The gospel story can be read as the story of a man to whom, in his fragility, almost every bad thing happens that can happen, a man not unlike the tragic-comic figure of the little tramp in the old Chaplin comedies. Jesus is born not in the shelter of home with a whole family to welcome him but in the stable of an inn that has no room for him and among the beasts who couldn’t care less whether he is born or not. As an infant he barely escapes death at the hands of a paranoid tyrant. He spends his life on the road, proclaiming a truth that the ones he is closest to, including his own mother, dismiss as aberrational. He tells marvelous stories and performs marvelous deeds that seem to have left most of the people who witnessed them, cold as far as any lasting effect that they may have had on them. He was written off by the Jews as a blasphemer, and, as a threat to the peace, he was condemned by the Romans to a death so hideous that, when he saw it coming, he begged the God he called father not to let it happen. Yet, he received not as much as a whisper in reply so that he “sweated blood,” as the Gospels put it, and, not long afterward, died in agony crying out that even God had abandoned him.
Crosses that, unlike the one I put back on when I returned home on my crutches, still bear the body of the crucified on them testify to the truth that Jesus is eternally vulnerable to the mockery, brutality, and indifference of humankind. Part of the world’s fragility is that the God we are called to walk with is no less fragile than the world is, than we are, perhaps because God no more chooses to be invulnerable to suffering than Jesus chose to call down legions of angels to save him from the suffering of the cross. Perhaps the God who is revealed in Jesus chooses fragility instead because to be free to suffer when the beloved suffers is at the very heart of what loving is. Perhaps the veiling of the cross on Good Friday is a way of signifying that, like us, God covers God’s face with God’s hands when the pain is too much even for God to bear any other way.
Nothing could be cloudier or more futile than such speculations as these, but one thing that seems beyond all doubt is that, if not God, then the whole business of believing in God in our time is as fragile as glass. Those who commend it most loudly and famously are apt to be for the most part charlatans, simpletons, and right-wing polemicists, whereas many of the others seem to be little more than professional believers who pronounce banalities, pieties, and truisms with the relentless energy of insurance salesmen. The Catholic Church is in a turmoil over the sexual felonies of its priesthood together with the attempts to cover them up by its bishops and cardinals and even, it would appear, with the knowledge if not the connivance of the pope. Tapes have been released of Billy Graham swapping anti-Semitisms with Richard Nixon. And far less sensationally, but in the long run even more devastatingly, what goes on in far too many churches all over the land is often so shallow, so passionless, so theologically doctrinaire, unimaginative, and unconvincing that it is not hard to imagine the day when, as has already happened all over England, church buildings will have been converted to gift shops and restaurants for the tourist trade or left for their roofs to fall in and their stained glass to shatter and turn to dust.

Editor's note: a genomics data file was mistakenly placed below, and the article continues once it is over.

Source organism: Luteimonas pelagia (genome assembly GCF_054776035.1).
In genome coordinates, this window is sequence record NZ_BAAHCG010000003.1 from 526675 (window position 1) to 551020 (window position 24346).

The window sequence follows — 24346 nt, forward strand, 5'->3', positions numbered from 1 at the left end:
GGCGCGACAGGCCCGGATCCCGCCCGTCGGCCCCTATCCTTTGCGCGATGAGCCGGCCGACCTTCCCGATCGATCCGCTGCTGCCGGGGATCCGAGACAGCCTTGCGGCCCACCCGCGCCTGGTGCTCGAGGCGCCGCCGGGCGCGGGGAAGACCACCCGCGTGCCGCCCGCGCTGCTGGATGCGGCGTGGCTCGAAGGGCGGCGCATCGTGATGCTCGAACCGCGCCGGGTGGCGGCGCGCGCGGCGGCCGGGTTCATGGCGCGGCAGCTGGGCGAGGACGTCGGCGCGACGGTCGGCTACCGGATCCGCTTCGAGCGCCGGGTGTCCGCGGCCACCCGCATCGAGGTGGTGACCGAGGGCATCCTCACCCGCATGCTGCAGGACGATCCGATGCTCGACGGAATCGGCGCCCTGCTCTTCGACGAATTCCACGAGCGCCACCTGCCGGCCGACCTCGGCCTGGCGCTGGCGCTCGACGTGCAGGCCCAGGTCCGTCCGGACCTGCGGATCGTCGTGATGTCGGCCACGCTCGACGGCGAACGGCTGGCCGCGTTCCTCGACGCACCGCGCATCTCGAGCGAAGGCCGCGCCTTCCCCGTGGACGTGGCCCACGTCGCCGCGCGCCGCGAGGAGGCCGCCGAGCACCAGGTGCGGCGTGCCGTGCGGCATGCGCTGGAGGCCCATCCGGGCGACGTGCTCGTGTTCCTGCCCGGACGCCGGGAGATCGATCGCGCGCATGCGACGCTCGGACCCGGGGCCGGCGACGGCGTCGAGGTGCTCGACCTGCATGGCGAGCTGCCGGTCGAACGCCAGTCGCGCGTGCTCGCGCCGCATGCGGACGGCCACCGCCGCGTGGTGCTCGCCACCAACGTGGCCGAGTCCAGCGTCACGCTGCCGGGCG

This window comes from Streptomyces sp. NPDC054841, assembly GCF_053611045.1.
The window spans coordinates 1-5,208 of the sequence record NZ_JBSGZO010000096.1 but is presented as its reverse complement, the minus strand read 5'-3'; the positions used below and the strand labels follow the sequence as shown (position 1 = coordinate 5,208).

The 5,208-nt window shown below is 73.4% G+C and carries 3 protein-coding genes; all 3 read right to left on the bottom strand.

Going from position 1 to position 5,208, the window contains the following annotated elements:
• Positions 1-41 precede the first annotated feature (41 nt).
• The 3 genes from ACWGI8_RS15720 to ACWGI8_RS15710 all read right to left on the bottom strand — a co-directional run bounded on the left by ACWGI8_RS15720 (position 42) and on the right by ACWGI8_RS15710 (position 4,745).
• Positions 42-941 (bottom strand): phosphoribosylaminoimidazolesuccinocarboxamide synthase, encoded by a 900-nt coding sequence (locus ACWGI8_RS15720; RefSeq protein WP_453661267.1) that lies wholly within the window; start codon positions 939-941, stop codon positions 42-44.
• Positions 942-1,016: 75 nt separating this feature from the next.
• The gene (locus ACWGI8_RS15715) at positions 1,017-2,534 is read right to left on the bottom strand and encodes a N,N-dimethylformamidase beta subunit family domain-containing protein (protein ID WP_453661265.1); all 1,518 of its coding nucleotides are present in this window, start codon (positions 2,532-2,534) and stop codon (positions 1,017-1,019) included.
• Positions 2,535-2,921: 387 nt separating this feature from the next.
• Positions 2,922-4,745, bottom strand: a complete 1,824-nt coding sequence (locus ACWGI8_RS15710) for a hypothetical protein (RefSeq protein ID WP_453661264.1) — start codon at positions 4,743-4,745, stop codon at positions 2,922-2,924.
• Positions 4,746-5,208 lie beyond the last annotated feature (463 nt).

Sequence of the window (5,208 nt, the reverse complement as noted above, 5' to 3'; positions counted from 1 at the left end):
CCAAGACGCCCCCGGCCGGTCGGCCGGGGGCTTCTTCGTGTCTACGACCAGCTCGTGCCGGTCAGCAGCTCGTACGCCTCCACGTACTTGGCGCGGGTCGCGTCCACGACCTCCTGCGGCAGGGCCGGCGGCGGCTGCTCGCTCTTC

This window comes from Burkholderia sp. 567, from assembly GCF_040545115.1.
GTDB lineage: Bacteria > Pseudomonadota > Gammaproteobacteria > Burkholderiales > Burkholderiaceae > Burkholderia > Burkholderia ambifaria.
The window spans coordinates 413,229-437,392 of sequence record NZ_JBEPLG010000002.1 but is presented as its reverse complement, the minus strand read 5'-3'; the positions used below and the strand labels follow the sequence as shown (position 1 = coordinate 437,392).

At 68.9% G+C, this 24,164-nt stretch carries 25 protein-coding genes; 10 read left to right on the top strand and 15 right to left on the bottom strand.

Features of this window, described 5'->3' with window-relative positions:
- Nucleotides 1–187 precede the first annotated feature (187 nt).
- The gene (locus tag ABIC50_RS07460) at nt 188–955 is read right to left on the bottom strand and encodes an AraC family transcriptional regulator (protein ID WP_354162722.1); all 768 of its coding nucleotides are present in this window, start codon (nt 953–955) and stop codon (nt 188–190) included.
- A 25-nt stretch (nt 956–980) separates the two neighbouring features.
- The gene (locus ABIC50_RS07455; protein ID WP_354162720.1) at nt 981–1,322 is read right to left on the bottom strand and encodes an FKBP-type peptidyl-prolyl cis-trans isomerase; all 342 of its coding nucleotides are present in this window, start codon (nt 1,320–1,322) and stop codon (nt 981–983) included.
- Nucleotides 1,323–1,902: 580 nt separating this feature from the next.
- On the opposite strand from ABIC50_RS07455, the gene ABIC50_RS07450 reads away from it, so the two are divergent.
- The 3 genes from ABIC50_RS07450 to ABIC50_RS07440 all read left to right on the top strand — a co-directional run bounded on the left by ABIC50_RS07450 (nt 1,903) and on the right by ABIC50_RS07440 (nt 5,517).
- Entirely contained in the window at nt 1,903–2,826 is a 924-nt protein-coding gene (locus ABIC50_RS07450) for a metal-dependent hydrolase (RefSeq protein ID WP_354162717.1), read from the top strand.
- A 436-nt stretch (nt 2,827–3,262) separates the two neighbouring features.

Maybe that is the best thing that can happen. Churches die, but God does not die. God will never be without witnesses. And if the church as we know it goes under at last as it may well deserve to do, there will still be left both our fragile God and each other in all our fragility. And that is where it all started in the first place. That is at the heart of what the true and invisible church is all about, and of what walking with God is all about, and not even all of the forces of international terrorism will be able to prevail against the fragile loveliness of that September morning with hardly a cloud in the sky.
From “Walking in the World with a Fragile God” by Frederick Buechner